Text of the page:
I’ve been home less than a week during the COVID-19 shutdown, and I’ll be honest I’m getting a little cabin fever. Of course rain and cold weather have not allowed much time to get outdoors, which is a great way to get away from other people and avoid getting exposed to the virus!
Here are some things that you might consider doing, if you are like me and need help getting through this time at home.
Clean your firearms — You probably cleaned your rifle and shotguns after the hunting seasons, but here is a time to go through the safe and give everything a good cleaning and coat of oil. Here are some tips from the experts at Beretta Firearms for cleaning your guns:
• Today’s firearms are rather easy to disassemble, but if you’ve got any questions make sure and read the manual. The last thing you want to do is bend a part because you’re forcing something when the gun should come apart easily. Keep the manual in the case where you store your gun for quick reference, or get on the Internet and search for the manual if you’ve lost yours.
• If your ammo is stored in the same workspace where you are going to clean your gun, then you need to find a new gun cleaning location. Not a month goes by where I don’t read a newspaper article about someone cleaning their firearm and accidentally shooting themself, even though they were sure the gun was unloaded.
• Don’t just grab whatever cleaning solution is under your sink. Use proper gun cleaning formulas. Hoppe’s is one of the most popular and has been around forever.
• In addition to the gun cleaner, there are a few other items you need to properly clean your gun. These include Q-tips (or pipe cleaners) for the hard to reach places, a towel or rag to wipe the gun off when you’re done with it, the rod and brushes to clean the barrel, and patches to run down the barrel. You can visit most sporting goods stores to buy an inexpensive cleaning kit that contains all of these items.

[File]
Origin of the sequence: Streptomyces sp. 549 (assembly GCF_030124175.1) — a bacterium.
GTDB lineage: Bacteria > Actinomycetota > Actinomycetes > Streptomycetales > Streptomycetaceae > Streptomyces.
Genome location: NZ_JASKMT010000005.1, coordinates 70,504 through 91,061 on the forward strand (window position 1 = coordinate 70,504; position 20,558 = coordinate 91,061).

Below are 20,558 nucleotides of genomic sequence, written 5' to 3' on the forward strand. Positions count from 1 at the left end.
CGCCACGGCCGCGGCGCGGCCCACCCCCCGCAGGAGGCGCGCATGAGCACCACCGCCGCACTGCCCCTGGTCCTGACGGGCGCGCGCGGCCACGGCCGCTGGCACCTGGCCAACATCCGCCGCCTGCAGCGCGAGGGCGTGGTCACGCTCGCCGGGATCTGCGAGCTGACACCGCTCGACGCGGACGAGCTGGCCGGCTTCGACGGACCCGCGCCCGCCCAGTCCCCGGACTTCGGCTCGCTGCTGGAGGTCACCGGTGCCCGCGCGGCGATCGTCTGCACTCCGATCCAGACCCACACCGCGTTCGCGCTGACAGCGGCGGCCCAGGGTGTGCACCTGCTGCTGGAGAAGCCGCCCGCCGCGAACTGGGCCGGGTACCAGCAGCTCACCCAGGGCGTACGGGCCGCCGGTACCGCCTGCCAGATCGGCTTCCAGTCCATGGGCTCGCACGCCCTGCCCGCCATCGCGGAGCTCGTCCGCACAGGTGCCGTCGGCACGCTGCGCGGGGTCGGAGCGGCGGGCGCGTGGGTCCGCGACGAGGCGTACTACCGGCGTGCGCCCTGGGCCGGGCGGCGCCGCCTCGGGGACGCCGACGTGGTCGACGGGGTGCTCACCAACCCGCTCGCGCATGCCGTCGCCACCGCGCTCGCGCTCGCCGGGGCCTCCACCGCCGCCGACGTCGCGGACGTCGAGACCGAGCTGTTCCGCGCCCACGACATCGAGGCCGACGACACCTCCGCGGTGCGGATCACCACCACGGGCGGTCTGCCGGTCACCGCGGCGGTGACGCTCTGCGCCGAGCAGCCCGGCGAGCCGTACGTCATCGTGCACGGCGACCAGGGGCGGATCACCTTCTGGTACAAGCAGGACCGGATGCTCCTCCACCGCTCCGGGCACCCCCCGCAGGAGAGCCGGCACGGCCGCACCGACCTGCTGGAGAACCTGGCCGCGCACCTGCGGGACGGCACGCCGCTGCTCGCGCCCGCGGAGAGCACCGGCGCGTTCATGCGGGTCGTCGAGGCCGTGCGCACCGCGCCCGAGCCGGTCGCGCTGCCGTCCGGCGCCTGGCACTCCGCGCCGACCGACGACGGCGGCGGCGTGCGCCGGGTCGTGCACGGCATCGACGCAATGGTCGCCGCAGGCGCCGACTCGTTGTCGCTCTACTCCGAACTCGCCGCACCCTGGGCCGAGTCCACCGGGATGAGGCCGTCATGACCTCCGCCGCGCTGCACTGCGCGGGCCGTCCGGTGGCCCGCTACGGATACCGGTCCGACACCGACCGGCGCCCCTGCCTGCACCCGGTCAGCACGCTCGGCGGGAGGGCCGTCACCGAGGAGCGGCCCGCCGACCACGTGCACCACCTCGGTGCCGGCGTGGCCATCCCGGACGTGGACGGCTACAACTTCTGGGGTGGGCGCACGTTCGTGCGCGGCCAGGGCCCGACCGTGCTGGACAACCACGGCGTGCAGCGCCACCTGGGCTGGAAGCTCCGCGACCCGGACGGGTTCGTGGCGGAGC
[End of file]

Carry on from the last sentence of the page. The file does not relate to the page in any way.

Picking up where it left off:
• Don’t forget about the magazines. When you clean your gun, you should also clean all of the magazines you’ve used in the last 500 rounds. Most pistol magazines quickly disassemble for easy cleaning.
• Always wear eye protection. A spring may pop out of a gun or a chemical could splash into your eye. Before you even start taking your gun apart for cleaning, put on your safety glasses first.
• Don’t forget to function test your gun. After you’ve cleaned your gun and put it back together, you need to make sure it works. With a safe and empty gun, and a safe backstop, pull the trigger to see if it properly “fires.” Also, make sure the trigger resets properly when you rack the slide.
The experts say it should take about 30 minutes to clean each rifle, shotgun or pistol. Like anything practice makes this process easier, so break out the gun cleaning kit and get to it.
Get those fishing rods and reels ready — getting ready for fishing season is much like getting ready for hunting seasons, but we tend not to think of it that way until we are at the lake or pond and make that first cast. Take a little time now to get things ready and you will have much less frustration when the actual lake time comes.
There is a little more to getting rods and reels ready than just changing the line, although that is a big part. Here are some tips to help you clean, organize and prepare your fishing gear for the season.
• Removing old line is a first step for any rod and reel. Line deteriorates as it sits on the reel. Even if it is still in good shape, it may have developed memory that will cause it to not flow smoothly off the reel during the cast. So, you may want to remove any old line and start over.